People who have been forced to leave their country and start over in the United States have often had many difficult experiences and may be separated from family and friends. They may want or need time to heal, recover, and adjust to their new community. However, most people must find a job quickly to pay their bills.  


If you are new to the United States, you might face a range of challenges when looking for a job, including: 

  • Searching for a job in a new and unfamiliar language 
  • Finding a job can take many weeks or months. You may have to apply for many jobs and experience rejection when you do not get one
  • Your previous work experience might not match the type of jobs that are available in the U.S. 
  • Your training and certifications are not accepted
  • Worry about what type of job you can get, how you will get to work, and who will take care of your children while you are working 


It is common for people to experience a wide range of emotions when looking for work, like sadness, fear, worry, and frustration.  To help stay emotionally healthy while looking for work, it can be helpful to: 


  • Get support finding a job. When you have someone helping you find a job, you can feel more supported and less alone. Most resettlement agencies have programs to help newcomers find work in the U.S. or develop skills to help them find work. If you need support connecting to resources, you can contact the Virtual Resettlement Line (VRL) by calling +1 (212) 551-3010 or emailing  
  • Set realistic goals. Often, the first job you will have in the U.S. will be entry-level, especially if you are not fluent in English. This can be more emotionally difficult for people with certain degrees, work experience, or qualifications. It can be helpful to remember that having a job and doing well at this job will lead to better work opportunities in the future.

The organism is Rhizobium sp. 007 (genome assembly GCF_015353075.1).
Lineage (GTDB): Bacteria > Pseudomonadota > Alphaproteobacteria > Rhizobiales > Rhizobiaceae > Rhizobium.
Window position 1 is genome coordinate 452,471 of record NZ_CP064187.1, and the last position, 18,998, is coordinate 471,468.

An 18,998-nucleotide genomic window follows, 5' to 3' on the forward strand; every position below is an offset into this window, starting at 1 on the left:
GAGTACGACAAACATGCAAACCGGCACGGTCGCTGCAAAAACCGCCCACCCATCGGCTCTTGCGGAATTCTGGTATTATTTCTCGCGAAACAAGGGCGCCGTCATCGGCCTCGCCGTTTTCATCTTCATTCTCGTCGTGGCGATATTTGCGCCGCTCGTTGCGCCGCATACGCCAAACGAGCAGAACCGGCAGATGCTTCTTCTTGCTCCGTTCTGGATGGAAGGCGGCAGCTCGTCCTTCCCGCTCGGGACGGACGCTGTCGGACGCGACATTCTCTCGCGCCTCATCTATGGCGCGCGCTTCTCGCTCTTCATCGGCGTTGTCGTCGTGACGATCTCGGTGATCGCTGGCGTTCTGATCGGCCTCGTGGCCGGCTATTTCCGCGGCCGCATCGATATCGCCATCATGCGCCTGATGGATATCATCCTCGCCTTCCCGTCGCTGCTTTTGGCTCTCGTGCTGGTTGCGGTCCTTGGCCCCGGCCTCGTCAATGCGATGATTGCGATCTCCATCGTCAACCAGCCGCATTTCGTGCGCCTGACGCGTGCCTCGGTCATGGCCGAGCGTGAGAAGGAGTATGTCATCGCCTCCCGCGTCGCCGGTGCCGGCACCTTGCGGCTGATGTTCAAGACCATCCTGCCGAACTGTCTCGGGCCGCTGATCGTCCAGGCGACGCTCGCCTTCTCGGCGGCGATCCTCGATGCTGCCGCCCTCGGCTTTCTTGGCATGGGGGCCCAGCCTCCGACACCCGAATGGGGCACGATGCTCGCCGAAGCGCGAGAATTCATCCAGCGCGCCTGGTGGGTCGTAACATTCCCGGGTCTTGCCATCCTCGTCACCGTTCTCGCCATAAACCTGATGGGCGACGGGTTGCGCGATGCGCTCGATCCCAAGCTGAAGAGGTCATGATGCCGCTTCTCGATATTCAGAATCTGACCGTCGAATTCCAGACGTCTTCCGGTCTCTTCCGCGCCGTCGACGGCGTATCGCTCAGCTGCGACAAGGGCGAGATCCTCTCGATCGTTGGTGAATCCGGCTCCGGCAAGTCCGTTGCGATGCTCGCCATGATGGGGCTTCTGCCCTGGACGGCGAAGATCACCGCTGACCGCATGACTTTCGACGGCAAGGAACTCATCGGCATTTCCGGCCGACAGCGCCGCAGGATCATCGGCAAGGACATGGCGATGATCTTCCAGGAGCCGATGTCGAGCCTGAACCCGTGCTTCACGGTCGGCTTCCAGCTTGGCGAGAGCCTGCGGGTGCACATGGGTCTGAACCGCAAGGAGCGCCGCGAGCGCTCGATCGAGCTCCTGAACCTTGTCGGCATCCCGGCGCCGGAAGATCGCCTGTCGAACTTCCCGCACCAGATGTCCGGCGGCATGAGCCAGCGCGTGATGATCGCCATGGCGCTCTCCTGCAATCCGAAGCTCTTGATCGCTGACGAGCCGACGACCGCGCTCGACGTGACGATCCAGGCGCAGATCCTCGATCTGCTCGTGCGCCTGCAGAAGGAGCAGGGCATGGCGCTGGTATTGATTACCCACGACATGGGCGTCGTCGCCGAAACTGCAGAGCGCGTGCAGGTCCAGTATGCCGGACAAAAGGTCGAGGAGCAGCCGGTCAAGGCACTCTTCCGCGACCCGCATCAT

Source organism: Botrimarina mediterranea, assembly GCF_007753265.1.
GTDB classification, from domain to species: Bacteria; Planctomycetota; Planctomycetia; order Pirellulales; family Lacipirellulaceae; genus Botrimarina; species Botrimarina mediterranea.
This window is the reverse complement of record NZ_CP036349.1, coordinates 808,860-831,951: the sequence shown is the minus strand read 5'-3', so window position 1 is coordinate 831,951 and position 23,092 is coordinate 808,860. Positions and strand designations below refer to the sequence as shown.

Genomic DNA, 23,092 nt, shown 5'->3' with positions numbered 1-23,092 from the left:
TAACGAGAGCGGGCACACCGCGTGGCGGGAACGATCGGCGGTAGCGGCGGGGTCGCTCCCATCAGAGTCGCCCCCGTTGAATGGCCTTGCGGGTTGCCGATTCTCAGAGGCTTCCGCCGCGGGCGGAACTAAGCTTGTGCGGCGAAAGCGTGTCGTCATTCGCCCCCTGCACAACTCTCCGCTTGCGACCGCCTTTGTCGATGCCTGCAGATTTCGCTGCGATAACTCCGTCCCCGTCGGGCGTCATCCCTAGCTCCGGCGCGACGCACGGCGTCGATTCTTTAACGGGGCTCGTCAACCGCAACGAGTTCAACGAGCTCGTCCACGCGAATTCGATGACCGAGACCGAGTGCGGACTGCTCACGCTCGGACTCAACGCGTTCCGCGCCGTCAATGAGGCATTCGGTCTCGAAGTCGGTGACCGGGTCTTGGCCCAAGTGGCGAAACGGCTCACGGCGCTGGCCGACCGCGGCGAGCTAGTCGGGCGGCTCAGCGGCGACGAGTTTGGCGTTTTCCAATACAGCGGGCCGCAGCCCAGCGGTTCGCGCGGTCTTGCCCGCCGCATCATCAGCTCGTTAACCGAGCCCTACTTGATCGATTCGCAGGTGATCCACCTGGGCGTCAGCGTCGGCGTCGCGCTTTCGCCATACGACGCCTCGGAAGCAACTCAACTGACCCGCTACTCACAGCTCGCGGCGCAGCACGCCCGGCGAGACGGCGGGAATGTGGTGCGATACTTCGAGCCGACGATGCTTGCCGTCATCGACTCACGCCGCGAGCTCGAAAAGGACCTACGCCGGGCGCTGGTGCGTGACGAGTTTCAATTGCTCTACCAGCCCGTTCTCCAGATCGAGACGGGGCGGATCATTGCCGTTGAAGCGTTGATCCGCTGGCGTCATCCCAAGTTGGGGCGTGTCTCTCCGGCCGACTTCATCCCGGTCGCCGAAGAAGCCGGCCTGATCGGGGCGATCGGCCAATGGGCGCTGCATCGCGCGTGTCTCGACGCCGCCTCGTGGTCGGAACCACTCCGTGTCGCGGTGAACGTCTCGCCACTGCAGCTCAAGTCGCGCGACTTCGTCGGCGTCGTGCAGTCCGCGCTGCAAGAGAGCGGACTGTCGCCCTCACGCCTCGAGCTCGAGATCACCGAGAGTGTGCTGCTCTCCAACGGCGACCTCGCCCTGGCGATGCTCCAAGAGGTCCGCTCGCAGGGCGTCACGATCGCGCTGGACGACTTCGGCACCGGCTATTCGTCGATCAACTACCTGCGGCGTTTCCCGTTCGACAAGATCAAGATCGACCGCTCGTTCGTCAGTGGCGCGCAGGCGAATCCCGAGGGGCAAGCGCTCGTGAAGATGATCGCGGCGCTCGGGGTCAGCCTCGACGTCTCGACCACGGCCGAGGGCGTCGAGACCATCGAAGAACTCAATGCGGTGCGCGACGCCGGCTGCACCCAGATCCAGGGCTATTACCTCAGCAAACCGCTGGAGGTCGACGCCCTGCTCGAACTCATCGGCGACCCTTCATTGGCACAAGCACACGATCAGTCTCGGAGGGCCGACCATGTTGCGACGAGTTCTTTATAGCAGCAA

• Have a routine. Create a regular schedule to look for work. This should be at least a few hours daily, Monday through Friday. During this time, you can work on your resume, meet with your job counselor, practice English, or fill out applications online.  
  • Be patient. It can take months to get a job in the U.S., and you may have to apply for many jobs before you get one.  
  • Pay attention to your thoughts. Negative thoughts, such as telling yourself you will never get a job or that you are a failure, will make the job search harder. Remind yourself of other areas of life where you feel successful or things you have done in the past that show you are capable.   
  • Take care of yourself. Looking for work is stressful, and you will need to take care of yourself during this time to be able to stay mentally and physically healthy. Make sure you get plenty of sleep, drink water, and exercise. Also, take time to be with family and friends and to do things you enjoy, like singing, cooking, dancing, drawing, and reading.  


Finding a job in a new country takes time and can be difficult. Accepting this and taking steps to manage the stress of looking for work can help you be more successful while remaining emotionally well.